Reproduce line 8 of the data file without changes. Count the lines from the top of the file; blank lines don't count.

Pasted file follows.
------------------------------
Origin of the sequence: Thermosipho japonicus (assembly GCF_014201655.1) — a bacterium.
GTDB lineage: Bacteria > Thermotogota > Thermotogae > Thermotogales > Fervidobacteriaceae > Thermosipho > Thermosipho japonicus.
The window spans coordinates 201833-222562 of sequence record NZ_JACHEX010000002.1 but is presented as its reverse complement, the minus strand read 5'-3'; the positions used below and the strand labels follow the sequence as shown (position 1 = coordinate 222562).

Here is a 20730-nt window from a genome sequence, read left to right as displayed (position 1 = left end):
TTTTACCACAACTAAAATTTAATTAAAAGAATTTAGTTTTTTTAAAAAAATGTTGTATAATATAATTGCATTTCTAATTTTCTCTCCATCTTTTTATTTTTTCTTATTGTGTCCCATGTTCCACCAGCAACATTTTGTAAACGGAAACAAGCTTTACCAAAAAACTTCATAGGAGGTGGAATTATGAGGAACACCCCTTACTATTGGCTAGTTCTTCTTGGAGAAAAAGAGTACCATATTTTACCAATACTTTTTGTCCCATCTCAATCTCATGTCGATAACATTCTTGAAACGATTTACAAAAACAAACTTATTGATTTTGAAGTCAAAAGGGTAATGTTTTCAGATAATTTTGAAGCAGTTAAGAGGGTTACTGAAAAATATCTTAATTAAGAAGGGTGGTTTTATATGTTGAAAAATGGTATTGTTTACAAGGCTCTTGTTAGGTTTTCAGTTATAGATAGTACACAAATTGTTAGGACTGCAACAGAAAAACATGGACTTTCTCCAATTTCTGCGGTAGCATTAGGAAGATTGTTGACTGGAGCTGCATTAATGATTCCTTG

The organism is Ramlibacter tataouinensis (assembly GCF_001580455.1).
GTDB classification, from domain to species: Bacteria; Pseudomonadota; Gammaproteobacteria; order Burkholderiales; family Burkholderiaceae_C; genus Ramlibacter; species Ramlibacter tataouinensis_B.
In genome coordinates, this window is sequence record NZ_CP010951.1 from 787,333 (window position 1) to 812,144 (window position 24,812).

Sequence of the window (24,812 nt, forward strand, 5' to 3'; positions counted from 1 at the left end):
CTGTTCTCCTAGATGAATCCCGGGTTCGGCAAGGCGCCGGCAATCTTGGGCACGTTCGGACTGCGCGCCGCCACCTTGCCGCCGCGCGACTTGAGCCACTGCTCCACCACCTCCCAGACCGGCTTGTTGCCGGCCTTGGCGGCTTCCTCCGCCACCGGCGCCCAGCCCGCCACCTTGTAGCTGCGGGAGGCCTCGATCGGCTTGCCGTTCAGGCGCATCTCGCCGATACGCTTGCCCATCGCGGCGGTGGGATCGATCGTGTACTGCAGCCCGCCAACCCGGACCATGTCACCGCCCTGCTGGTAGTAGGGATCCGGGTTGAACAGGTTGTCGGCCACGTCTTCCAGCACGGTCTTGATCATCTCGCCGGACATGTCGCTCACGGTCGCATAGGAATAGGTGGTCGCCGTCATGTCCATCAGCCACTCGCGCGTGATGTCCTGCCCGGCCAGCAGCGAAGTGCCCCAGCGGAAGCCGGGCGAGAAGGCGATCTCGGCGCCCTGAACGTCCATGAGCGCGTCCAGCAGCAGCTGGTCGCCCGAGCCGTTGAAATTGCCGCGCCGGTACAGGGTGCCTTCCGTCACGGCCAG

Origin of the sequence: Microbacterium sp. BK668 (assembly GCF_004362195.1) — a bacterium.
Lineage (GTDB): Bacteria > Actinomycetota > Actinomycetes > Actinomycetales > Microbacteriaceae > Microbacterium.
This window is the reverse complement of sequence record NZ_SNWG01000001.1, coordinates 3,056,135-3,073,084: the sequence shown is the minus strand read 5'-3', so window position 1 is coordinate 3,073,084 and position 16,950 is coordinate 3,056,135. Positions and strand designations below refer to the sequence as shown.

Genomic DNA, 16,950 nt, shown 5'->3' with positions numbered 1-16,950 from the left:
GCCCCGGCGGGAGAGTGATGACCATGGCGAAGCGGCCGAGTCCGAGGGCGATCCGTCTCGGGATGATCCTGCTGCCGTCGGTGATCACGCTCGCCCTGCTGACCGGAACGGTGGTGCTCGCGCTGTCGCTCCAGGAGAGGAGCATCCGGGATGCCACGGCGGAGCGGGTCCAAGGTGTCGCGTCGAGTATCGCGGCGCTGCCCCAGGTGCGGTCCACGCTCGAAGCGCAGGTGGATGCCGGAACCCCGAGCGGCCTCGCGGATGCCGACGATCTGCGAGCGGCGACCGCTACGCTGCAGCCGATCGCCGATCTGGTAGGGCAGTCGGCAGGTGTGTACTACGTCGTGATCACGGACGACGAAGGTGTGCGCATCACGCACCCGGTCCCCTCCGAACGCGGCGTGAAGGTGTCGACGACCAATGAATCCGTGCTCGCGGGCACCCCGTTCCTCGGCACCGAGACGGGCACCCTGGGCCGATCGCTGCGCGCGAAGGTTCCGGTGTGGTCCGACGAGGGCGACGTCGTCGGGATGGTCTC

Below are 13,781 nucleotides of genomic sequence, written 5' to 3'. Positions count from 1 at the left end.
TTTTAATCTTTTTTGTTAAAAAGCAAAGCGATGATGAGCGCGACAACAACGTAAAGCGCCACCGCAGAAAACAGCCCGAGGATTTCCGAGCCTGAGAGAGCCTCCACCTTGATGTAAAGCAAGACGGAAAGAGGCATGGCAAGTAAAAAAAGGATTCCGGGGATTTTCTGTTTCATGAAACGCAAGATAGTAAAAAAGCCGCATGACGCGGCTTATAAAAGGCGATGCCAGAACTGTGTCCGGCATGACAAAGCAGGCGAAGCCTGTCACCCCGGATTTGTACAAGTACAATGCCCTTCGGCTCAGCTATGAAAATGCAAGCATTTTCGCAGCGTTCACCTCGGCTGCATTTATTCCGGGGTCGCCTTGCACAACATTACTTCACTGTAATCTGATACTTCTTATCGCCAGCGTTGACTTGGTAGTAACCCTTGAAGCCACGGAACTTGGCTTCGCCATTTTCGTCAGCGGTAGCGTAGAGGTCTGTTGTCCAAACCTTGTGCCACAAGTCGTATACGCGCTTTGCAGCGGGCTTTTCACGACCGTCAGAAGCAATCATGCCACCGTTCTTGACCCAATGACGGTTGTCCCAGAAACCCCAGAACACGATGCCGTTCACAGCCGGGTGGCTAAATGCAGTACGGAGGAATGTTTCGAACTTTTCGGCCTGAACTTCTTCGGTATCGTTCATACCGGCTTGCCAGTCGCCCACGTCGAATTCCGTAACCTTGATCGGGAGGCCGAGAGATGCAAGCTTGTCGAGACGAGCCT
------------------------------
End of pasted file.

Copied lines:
In genome coordinates, this window is sequence record NZ_CP010951.1 from 787,333 (window position 1) to 812,144 (window position 24,812).